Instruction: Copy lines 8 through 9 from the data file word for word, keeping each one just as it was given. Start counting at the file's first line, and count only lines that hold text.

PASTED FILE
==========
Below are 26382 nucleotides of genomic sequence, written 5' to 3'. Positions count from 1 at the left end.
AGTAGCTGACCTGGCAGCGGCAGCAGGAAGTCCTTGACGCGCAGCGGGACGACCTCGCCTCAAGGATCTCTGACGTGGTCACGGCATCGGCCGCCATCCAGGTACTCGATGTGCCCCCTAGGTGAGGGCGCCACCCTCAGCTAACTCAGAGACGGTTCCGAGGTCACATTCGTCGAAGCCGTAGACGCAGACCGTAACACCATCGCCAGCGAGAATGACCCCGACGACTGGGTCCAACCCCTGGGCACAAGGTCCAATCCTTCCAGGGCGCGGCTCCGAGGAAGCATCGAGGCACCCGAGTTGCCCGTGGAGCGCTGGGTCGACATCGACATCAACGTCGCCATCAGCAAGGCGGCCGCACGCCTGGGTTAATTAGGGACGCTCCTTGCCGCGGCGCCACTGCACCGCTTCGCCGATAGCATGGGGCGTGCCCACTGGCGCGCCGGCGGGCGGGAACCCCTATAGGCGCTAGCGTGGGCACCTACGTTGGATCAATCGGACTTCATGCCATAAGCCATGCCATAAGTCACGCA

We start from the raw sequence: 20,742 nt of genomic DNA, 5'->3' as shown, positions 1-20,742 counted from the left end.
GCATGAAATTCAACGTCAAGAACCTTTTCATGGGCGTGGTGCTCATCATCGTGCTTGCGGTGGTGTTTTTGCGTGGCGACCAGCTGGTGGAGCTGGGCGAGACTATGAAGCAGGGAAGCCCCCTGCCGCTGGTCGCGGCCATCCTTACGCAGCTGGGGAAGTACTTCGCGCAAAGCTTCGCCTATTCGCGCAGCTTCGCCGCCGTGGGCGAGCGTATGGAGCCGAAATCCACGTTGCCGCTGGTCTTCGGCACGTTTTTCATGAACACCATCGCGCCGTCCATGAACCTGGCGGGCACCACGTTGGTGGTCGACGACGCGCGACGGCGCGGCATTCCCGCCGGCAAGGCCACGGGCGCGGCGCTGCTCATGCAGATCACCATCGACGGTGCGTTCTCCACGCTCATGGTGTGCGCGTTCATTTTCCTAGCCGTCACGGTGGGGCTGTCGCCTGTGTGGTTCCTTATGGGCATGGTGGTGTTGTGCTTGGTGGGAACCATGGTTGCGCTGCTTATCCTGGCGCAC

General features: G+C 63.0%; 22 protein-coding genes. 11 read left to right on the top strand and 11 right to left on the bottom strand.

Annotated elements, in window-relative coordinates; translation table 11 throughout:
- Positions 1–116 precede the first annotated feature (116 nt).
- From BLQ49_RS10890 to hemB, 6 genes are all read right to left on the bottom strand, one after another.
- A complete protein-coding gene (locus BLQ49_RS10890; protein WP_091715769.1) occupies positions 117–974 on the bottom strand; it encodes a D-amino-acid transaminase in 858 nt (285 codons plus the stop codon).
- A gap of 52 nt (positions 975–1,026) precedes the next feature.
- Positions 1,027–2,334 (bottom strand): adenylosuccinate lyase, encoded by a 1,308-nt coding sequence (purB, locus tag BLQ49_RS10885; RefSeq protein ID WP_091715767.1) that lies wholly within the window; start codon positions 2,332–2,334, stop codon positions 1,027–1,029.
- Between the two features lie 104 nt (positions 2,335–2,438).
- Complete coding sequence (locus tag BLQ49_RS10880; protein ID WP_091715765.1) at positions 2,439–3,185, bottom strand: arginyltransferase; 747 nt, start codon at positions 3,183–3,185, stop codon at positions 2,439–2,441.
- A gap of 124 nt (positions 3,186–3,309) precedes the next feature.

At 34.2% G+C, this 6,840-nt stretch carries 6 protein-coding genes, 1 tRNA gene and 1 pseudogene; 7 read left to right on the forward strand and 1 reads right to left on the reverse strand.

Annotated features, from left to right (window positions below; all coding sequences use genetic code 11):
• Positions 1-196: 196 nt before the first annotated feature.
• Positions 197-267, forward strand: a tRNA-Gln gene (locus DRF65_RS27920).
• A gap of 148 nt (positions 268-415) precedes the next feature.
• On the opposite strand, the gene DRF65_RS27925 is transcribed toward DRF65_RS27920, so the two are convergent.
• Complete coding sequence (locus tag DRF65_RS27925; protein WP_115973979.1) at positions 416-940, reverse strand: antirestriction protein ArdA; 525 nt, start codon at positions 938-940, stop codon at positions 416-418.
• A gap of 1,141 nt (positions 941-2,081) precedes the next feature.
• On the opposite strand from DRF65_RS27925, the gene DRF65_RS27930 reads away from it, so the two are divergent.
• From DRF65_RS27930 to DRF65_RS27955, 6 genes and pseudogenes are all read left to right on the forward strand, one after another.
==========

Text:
- From BLQ49_RS10890 to hemB, 6 genes are all read right to left on the bottom strand, one after another.
- A complete protein-coding gene (locus BLQ49_RS10890; protein WP_091715769.1) occupies positions 117–974 on the bottom strand; it encodes a D-amino-acid transaminase in 858 nt (285 codons plus the stop codon).